Skip to main content
Lux OnlineHomeThemesArtistsWorkEducationEducationToursHelpSearch
Luxonline
Artists Artist's home pageArtists essay index page
Ian WhiteClick here to Print this Page
Stuart Marshall

As such, the relationship of Distinct, The Streets of... or The Love Show to the viewer mirrors the quandary of the subject in ideology, incapable of speaking or operating outside of it, a subject represented by the staged frustrations of Marshall's characters/ciphers in the sit-com specific Distinct on their self-referential, futile quest to work out what there is to say. Marshall's engagement with ideology might share its source - the highly influential writings of Louis Althusser - with another filmmaker, Peter Gidal, but his answer to what there is to say is entirely different. Gidal denounces all sexual representation because he finds it inevitably ideological. Marshall to the contrary chose to make work in the field of representation, specifically about sexual representation, because he found it inevitably ideological, directly aligning his practice with a feminist strategy where "a cultural politics... would demand interventions at the ideological level in order to deconstruct the fictional worlds constructed by dominant modes of representation." ('Video: From Art to Independence)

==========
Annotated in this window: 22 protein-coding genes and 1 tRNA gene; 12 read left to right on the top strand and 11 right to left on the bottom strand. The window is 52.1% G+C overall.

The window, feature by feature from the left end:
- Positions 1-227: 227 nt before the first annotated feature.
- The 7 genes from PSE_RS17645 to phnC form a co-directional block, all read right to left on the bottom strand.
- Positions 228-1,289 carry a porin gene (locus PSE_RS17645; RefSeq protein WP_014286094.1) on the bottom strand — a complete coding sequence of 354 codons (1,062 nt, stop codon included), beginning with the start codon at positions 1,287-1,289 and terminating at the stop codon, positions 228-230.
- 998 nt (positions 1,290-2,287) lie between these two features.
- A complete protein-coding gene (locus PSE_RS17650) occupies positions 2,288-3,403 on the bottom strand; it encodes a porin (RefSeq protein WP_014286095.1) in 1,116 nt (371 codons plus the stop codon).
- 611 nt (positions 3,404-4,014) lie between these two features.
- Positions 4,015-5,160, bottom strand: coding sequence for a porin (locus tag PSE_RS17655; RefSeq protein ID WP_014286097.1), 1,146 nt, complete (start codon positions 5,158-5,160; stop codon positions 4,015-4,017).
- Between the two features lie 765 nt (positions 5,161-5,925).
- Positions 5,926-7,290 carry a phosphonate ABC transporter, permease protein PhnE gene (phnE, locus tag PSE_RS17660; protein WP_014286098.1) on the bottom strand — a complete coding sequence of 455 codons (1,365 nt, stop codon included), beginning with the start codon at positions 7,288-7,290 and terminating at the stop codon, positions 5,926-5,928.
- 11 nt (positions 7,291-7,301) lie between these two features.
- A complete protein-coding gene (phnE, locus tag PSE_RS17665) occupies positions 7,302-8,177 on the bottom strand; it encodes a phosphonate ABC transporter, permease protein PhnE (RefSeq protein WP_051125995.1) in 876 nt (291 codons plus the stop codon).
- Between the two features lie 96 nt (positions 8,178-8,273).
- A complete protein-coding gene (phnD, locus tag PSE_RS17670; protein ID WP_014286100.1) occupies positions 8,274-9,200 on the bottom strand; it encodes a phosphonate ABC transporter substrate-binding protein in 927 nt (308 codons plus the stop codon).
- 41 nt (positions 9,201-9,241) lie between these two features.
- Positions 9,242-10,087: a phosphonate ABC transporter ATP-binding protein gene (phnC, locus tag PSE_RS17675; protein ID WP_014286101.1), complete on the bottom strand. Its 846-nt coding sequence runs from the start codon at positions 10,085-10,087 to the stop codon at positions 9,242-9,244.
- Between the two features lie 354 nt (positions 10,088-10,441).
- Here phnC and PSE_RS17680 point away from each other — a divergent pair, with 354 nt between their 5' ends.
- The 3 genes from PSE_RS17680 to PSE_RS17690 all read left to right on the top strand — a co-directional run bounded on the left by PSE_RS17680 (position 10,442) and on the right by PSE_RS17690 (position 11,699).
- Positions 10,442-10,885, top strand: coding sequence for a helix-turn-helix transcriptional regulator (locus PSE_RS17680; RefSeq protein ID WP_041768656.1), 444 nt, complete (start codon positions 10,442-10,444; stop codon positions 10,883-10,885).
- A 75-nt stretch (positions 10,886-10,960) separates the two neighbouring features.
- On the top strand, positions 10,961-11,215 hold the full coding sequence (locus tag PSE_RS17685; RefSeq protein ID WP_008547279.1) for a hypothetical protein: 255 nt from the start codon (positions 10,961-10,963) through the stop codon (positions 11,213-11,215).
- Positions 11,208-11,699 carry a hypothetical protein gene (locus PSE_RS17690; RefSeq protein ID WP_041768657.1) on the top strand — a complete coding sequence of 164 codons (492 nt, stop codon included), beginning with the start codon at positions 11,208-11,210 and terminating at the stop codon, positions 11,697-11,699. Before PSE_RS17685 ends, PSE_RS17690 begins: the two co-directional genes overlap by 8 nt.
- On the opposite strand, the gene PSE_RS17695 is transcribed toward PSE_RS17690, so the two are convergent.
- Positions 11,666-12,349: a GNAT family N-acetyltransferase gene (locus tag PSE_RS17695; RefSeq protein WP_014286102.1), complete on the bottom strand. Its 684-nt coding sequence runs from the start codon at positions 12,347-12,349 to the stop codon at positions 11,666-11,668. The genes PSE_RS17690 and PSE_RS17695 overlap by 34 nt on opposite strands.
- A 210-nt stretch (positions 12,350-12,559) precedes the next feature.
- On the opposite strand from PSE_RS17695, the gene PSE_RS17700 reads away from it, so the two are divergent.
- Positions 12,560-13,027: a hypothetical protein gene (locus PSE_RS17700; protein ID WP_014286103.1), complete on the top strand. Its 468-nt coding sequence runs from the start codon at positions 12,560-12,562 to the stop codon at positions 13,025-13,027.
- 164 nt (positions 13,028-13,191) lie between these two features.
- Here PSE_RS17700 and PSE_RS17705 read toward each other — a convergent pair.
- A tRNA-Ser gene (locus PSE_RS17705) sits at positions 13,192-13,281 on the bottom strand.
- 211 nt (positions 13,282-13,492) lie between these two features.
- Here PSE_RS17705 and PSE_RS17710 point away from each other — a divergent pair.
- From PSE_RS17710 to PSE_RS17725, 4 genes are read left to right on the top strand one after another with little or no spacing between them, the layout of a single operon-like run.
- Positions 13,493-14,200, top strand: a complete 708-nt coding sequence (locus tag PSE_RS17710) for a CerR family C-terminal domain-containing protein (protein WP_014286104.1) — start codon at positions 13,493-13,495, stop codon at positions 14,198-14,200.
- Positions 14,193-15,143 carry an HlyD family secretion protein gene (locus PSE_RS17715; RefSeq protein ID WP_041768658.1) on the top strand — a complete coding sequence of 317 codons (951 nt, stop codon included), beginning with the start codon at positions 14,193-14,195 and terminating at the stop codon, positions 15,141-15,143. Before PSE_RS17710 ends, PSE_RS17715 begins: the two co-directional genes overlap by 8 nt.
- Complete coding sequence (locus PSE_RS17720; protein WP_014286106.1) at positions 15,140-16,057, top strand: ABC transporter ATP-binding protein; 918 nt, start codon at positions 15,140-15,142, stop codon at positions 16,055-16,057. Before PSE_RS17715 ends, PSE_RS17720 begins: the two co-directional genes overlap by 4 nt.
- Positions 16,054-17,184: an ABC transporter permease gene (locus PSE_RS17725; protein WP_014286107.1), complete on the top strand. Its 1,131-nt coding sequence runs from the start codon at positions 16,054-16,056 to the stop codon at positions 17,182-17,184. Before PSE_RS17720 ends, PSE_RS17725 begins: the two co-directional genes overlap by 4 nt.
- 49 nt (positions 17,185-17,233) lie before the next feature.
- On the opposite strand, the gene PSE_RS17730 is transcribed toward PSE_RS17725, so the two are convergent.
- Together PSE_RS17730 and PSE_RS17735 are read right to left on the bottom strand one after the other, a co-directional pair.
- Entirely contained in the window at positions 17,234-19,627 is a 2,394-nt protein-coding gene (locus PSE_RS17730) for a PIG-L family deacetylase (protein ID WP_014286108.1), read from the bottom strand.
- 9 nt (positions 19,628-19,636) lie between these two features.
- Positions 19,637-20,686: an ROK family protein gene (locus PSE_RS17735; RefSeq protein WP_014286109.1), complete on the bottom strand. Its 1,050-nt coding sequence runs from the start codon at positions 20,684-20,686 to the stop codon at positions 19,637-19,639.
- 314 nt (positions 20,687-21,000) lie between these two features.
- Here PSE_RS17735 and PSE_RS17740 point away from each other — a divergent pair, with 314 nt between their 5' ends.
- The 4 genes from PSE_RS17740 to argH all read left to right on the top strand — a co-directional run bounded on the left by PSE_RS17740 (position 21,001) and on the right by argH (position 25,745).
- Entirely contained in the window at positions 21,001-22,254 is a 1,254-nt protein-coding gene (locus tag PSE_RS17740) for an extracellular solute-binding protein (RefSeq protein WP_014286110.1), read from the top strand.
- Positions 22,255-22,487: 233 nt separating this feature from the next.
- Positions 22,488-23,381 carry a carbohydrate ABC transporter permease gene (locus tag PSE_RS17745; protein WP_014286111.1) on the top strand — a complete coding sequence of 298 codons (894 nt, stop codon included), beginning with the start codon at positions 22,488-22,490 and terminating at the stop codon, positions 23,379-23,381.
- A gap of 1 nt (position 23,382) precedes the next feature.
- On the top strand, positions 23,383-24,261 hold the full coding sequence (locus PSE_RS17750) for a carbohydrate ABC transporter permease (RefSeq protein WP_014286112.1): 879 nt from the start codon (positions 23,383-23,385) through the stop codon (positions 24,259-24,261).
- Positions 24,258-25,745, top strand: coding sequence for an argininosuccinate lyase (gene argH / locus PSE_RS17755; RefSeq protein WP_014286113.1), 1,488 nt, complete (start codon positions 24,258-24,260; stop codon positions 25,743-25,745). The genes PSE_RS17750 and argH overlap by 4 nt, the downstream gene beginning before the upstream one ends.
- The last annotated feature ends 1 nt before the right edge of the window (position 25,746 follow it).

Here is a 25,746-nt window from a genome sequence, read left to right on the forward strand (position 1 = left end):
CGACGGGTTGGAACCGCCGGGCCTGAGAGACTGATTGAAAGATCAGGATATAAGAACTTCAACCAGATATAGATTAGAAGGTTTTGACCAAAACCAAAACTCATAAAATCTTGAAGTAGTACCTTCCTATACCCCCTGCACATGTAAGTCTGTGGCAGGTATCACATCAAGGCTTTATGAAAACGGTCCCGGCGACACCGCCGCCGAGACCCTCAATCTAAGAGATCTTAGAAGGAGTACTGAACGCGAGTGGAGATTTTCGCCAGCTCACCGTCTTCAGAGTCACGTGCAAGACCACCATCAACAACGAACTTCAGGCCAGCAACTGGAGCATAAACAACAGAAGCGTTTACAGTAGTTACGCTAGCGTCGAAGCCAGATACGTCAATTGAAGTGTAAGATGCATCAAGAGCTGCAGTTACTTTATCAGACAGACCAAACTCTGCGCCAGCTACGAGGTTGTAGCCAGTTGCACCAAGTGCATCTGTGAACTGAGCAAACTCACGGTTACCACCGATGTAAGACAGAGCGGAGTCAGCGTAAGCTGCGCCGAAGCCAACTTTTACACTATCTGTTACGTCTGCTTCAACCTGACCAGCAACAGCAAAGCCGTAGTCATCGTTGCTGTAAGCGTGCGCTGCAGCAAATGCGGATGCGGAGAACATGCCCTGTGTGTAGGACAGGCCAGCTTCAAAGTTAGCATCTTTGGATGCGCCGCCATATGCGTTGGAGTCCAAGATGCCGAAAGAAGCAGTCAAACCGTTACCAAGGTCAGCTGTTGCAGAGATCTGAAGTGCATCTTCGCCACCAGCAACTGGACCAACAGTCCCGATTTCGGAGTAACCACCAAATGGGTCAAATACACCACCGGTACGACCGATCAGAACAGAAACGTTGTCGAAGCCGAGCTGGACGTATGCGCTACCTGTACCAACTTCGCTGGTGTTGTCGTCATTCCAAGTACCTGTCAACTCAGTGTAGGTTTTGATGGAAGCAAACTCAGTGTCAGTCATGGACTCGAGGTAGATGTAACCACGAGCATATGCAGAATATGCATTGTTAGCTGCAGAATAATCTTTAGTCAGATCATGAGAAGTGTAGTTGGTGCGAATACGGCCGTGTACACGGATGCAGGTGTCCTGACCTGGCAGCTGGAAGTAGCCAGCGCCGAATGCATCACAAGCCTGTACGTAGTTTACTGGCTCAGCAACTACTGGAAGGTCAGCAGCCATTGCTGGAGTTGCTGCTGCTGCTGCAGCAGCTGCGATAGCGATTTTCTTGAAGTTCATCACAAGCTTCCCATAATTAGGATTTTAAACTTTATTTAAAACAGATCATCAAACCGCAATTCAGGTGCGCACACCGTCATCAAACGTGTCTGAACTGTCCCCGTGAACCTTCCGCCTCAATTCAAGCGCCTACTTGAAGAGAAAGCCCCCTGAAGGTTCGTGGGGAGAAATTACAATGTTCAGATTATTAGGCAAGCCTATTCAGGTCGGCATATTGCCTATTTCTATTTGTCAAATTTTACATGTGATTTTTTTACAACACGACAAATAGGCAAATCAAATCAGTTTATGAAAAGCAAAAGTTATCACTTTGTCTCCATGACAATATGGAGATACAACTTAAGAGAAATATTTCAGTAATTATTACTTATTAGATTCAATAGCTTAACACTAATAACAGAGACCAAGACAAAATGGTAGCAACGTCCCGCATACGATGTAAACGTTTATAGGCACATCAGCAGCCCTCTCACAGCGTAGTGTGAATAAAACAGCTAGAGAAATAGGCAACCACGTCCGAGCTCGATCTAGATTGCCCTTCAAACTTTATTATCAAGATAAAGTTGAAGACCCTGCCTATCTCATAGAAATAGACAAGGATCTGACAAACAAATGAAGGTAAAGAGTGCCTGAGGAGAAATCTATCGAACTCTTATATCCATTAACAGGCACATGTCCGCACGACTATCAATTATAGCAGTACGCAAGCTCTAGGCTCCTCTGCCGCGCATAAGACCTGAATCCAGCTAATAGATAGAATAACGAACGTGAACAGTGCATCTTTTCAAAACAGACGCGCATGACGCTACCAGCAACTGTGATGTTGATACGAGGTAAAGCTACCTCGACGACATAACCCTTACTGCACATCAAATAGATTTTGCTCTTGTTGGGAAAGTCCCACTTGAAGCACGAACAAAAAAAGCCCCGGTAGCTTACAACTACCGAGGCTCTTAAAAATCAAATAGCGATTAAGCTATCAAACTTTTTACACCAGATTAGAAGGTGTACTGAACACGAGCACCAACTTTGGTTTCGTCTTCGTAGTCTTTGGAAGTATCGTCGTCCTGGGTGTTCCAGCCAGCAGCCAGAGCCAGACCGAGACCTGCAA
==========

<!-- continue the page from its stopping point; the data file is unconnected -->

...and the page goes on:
Raymond Williams's momentous book Television: Technology and Cultural Form was published in 1974, in the midst of the cultural petitioning that marked television's transition from its 'first phase' in the UK from the 1940s to the 1970s into its 'second' and the introduction of Channel 4 in 1982. Stuart Marshall includes a reading of it in 'Video: From Art to Independence'. Williams attacks prevalent assumptions about the social effects of television by revising the prevalent theory of 'technological determinism'; in which technological development is re-cast from being simplistically asocial and self-generating, negatively impacting society with its results, into a process that is indivisibly connected to and driven by social and cultural development. For Williams television does not affect society in morally corrosive ways, but rather social (and/or state) intent, need and desires affect technological change. Marshall's Bright Eyes is an insertion into this equation, an intervention that functions on an ideological level through its participation in the construction and radical deployment of representations, i.e. it was made for television, broadcast in Channel 4's Eleventh Hour slot.

Stills from Distinct by Stuart Marshall (1979)
Go to top of                             page
HomeThemesArtistsWorkEducationEducationToursHelpSearch